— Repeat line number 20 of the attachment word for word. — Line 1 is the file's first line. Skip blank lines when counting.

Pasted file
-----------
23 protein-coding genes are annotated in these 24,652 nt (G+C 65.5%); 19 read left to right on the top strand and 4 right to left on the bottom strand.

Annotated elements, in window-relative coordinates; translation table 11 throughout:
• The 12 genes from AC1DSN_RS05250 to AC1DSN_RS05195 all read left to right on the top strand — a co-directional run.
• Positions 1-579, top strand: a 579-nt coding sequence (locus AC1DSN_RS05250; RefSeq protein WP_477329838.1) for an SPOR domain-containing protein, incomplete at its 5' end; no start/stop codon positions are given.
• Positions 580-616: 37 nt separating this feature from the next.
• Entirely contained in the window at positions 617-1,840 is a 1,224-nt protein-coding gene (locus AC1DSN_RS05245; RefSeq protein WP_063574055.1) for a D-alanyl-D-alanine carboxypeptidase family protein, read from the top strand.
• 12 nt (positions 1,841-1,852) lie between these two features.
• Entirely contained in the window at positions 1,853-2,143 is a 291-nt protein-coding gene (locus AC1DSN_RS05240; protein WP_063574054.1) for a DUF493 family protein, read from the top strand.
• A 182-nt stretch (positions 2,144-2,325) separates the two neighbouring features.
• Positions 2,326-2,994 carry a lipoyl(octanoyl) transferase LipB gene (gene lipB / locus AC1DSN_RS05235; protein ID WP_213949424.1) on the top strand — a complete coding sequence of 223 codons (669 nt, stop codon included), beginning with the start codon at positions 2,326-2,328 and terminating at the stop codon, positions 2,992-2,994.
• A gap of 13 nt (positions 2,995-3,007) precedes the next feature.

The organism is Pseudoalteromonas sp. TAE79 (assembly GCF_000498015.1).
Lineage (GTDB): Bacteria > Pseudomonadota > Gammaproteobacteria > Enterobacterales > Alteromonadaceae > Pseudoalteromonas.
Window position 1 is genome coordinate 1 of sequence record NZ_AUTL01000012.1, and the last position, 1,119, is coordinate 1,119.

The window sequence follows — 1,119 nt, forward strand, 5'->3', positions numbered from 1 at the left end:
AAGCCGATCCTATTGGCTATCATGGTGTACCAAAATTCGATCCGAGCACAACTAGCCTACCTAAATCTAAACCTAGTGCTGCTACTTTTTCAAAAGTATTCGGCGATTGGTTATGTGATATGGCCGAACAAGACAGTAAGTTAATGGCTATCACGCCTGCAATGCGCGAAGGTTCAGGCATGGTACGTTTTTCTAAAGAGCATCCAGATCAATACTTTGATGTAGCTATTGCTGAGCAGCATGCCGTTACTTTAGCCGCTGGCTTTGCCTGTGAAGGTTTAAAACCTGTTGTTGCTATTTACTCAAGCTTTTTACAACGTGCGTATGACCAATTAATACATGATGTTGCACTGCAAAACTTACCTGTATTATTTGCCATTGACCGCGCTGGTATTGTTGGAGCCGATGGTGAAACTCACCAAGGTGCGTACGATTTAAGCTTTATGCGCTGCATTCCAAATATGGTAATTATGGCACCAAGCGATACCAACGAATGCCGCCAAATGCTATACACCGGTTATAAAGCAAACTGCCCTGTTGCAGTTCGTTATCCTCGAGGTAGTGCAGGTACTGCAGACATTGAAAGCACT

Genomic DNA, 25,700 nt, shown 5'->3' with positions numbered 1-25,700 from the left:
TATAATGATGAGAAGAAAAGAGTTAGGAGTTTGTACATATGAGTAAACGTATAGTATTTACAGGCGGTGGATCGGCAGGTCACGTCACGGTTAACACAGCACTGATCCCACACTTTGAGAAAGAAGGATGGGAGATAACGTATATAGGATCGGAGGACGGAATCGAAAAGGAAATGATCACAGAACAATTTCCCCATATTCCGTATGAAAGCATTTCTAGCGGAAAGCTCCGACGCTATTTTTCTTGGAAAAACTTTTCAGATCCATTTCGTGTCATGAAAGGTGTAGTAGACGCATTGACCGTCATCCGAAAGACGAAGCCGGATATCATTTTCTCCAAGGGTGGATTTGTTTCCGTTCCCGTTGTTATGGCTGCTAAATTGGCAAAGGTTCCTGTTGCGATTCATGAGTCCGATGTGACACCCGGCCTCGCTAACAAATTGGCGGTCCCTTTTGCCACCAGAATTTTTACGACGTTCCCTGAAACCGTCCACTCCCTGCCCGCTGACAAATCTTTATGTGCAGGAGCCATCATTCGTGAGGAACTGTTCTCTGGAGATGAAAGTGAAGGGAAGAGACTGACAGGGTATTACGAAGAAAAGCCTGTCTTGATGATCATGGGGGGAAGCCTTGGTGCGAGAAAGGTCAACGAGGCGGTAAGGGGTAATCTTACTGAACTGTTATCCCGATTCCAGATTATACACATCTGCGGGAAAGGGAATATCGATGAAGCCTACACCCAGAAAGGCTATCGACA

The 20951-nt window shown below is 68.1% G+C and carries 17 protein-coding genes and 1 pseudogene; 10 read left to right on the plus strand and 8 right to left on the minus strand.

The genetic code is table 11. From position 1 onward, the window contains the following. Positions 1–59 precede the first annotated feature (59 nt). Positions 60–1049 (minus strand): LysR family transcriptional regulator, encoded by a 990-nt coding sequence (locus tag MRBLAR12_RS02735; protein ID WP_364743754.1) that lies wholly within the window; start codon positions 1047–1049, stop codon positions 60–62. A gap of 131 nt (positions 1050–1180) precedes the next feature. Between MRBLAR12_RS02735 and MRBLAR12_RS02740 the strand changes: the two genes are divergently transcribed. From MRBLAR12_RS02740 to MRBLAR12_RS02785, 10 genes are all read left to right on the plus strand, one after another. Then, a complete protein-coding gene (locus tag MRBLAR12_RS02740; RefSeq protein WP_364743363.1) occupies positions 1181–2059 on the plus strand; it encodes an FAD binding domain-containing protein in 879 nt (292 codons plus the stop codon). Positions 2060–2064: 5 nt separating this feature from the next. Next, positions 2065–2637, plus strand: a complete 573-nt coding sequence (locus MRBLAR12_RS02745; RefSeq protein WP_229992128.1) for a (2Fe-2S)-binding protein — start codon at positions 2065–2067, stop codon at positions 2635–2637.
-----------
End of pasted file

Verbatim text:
The genetic code is table 11. From position 1 onward, the window contains the following. Positions 1–59 precede the first annotated feature (59 nt). Positions 60–1049 (minus strand): LysR family transcriptional regulator, encoded by a 990-nt coding sequence (locus tag MRBLAR12_RS02735; protein ID WP_364743754.1) that lies wholly within the window; start codon positions 1047–1049, stop codon positions 60–62. A gap of 131 nt (positions 1050–1180) precedes the next feature. Between MRBLAR12_RS02735 and MRBLAR12_RS02740 the strand changes: the two genes are divergently transcribed. From MRBLAR12_RS02740 to MRBLAR12_RS02785, 10 genes are all read left to right on the plus strand, one after another. Then, a complete protein-coding gene (locus tag MRBLAR12_RS02740; RefSeq protein WP_364743363.1) occupies positions 1181–2059 on the plus strand; it encodes an FAD binding domain-containing protein in 879 nt (292 codons plus the stop codon). Positions 2060–2064: 5 nt separating this feature from the next. Next, positions 2065–2637, plus strand: a complete 573-nt coding sequence (locus MRBLAR12_RS02745; RefSeq protein WP_229992128.1) for a (2Fe-2S)-binding protein — start codon at positions 2065–2067, stop codon at positions 2635–2637.